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P141


Invisibility and public participation: engaging with disregarded, discarded, and hidden practices 
Convenors:
Olga Zvonareva (Maastricht University)
Ellen Stewart (University of Glasgow)
Lotte Krabbenborg (Institute for Science in Society, Radboud University)
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Format:
Traditional Open Panel

Short Abstract:

We invite engagements with various invisibilities of public participation. Which participatory practices are rendered invisible and how? Which transformations can be brought about through STS engagements with disregarded, discarded, and hidden practices of shaping matters of collective concern?

Long Abstract:

While "participatory turns" have been reported across fields like science governance, healthcare, and urban development in recent decades, the mainstream approaches to organizing and evaluating participation primarily emphasize discrete, explicit, and talk-based activities, excluding other diverse practices highlighted by STS scholarship as contributing to shaping matters of collective concern.

Such exclusion may operate in different ways, but it nearly always produces some forms of invisibility. Dominant conceptions of participation tend to view participation as deliberative, discursive, and public. This focus renders practices that, in comparison, appear to be too mundane, private, and/or material, invisible for analysts and regulators, who consequently disregard their participatory potential. Alternatively, engagement with public issues might take forms authoritative groups disapprove of because of their conflictual and disruptive character. While these forms may be highly noticeable, they are primarily read as, for example, acts of vandalism or irrational protests of unruly public, and are rejected as communicative interventions within the governance of societal life. Finally, in some situations and settings participation may be discouraged or even faced with hostility. Under such circumstances participation may involve working around formal procedures and public spaces and depend on remaining hidden. Yet, since public participation tends to be conceptualized as dependent on making issues visible and debatable, these hidden practices often escape scrutiny, and their value remains invisible for anyone apart from those directly involved.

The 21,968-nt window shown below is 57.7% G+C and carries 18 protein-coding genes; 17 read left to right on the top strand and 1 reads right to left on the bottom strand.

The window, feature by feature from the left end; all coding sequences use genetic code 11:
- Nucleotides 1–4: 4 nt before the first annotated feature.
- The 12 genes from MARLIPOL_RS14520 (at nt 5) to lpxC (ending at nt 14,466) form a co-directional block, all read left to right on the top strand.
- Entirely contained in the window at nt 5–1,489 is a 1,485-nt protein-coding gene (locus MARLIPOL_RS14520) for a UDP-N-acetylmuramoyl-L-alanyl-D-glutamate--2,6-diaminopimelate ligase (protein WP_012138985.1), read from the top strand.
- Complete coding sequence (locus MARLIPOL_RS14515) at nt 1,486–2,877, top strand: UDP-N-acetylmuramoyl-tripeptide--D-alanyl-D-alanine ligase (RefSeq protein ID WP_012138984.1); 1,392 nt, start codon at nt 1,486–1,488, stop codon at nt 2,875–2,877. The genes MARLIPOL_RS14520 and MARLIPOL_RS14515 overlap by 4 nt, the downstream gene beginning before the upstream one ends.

We invite contributions that engage with various invisibilities of public participation globally. How and what kinds of participatory practices are rendered invisible and with which consequences? What kinds of transformations can be brought about through STS engagements with disregarded, discarded, and hidden practices of shaping matters of collective concern? How can such engagements proceed in reflexive and responsible manner that does not aggravate the situations of endangered collectives?

Accepted papers: